van der Walt who is researching anomalous stratigraphic formations in the northeastern Karoo basin coalfields. Another is the PhD project of consultant Peet Meyer who is researching the stratigraphy and structure of part of the Tete coalfield in Mozambique. The multimember COALTECH organisation that comprises most of the major coal mining companies in South Africa also financially supports this research from time to time. The geoheritage side of Professor Cairncross’ research involves researching and documenting the regions rich mineral and gemstone deposits.
Why publicize South Africa’s mineral heritage? It is non-renewable, it has scientific value (type-locality species, parageneses, geometallurgical value), it has beauty and diversity and mineral collections can be draw-cards at museums. Promoting geology, in general, to the public has always been a challenge because high school learners do not have formal courses in geology. There are some aspects of Earth Science in school curricula but these usually form part of other subjects. Therefore, any work that strives to present geology and minerals to the general public will raise public awareness, understanding and appreciation of South Africa’s geological and mineral wealth. Professor Cairncross has published six books and innumerable journal and magazine articles that are available to the general public. He is a regular invited speaker at local and international meetings and speaks to non-geological audiences on the subject of southern Africa’s rich mineral heritage. He is an internationally recognised mineral and gemstone photographer and his photos have featured in most print and electronic media. Two company sponsored books, one dealing with the minerals and geology of the Northern Cape manganese fields, were well received. More recently, three books on rocks, minerals and gemstones published by Struik Randomhouse, have sold very well to the public and two of these have been reprinted several times during the past 5-6 years.
Dr Michiel de Kock’s Paleomagnetic studies are used to trace the paths of drift of continents through time. Measurement of the magnetic directions in rocks enables us to determine the orientation and latitude of the rock mass at the time of its formation. It allows the reconstruction of the components of ancient continents, now fragmented by plate tectonics, and can also be used to date rock successions indirectly.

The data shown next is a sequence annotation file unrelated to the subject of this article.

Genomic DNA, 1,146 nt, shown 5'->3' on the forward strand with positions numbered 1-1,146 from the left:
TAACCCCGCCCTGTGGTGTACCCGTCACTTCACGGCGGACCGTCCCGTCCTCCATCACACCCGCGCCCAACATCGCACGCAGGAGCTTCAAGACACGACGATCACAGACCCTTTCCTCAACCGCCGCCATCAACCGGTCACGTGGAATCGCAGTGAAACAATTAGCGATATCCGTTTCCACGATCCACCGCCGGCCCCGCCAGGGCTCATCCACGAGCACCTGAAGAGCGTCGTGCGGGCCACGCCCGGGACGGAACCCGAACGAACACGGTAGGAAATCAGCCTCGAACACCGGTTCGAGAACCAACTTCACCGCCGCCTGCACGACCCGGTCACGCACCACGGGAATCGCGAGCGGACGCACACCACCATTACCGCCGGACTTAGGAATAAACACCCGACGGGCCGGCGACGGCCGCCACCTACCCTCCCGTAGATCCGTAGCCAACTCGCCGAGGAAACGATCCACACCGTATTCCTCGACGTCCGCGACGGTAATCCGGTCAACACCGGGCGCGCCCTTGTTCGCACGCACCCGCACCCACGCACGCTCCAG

The lack of an accessible, modern palaeomagnetic facility in southern Africa served as motivation for the planning and construction of a magnetically shielded room, which can house such a facility. Recent acquisition of a computer controlled automated sample changer and a helium-free superconducting rock magnetometer now makes the UJ Palaeomagnetic Laboratory one of the most modern laboratories in the world and the only such facility on the African continent. The automatic sample changer, which allows for the rapid measurements of large
amounts of samples, is a first for the southern hemisphere.
Professor Axel Hofmann is a relatively new staff member in the Department of Geology. He joined in August 2010 to take up a position as Associate Professor. His main interests revolve around the geology of the Archaean era, the most ancient part of Earth history for which rocks as old as 4 billion years are preserved. Under the umbrella of the Palaeoproterozoic Mineralisation Research Group he is in the process of establishing a research project entitled Early Earth Life and Mineral Systems Science. This interdisciplinary study of biogeochemical
systems through time focuses on the impacts of the evolution of life on surface processes, geochemical cycles and the formation of mineral deposits using modern geochemical concepts and techniques.
The research of Mike Knoper is broadly focused on Earth’s lithosphere. The lithosphere is
the outer 100-150 km portion of Earth that consists of the crust and uppermost mantle. The lithosphere comprises a number of distinct tectonic plates, and it is possible to measure their movements on the surface of Earth using GPS technology. The interactions between these
lithospheric plates through geological time, together with processes originating from the underlying convecting mantle, result in numerous physical phenomena that may be studied
from a geological perspective. Such phenomena include development of new lithosphere, rifting of old lithosphere, mountain building, and the assembly and break-up of supercontinents. In the context of applied geology, Mike’s research of these phenomena will aid in the search for economic ore deposits.